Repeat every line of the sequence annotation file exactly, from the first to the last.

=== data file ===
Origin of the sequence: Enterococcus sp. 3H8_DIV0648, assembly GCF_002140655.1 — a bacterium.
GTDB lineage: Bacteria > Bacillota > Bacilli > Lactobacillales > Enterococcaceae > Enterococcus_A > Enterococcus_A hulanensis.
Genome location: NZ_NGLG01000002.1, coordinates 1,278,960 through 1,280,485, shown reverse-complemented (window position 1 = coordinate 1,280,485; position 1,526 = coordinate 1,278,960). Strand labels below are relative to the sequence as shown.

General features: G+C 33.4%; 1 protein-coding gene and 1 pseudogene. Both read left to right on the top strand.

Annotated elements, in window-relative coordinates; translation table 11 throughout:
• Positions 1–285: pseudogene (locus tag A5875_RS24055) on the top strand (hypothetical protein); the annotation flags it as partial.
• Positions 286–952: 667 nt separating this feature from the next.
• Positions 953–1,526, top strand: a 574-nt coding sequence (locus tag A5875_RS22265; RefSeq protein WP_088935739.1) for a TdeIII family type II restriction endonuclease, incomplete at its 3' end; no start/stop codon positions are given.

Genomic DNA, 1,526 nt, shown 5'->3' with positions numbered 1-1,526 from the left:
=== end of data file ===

Origin of the sequence: Enterococcus sp. 3H8_DIV0648, assembly GCF_002140655.1 — a bacterium.
GTDB lineage: Bacteria > Bacillota > Bacilli > Lactobacillales > Enterococcaceae > Enterococcus_A > Enterococcus_A hulanensis.
Genome location: NZ_NGLG01000002.1, coordinates 1,278,960 through 1,280,485, shown reverse-complemented (window position 1 = coordinate 1,280,485; position 1,526 = coordinate 1,278,960). Strand labels below are relative to the sequence as shown.

General features: G+C 33.4%; 1 protein-coding gene and 1 pseudogene. Both read left to right on the top strand.

Annotated elements, in window-relative coordinates; translation table 11 throughout:
• Positions 1–285: pseudogene (locus tag A5875_RS24055) on the top strand (hypothetical protein); the annotation flags it as partial.
• Positions 286–952: 667 nt separating this feature from the next.
• Positions 953–1,526, top strand: a 574-nt coding sequence (locus tag A5875_RS22265; RefSeq protein WP_088935739.1) for a TdeIII family type II restriction endonuclease, incomplete at its 3' end; no start/stop codon positions are given.

Genomic DNA, 1,526 nt, shown 5'->3' with positions numbered 1-1,526 from the left: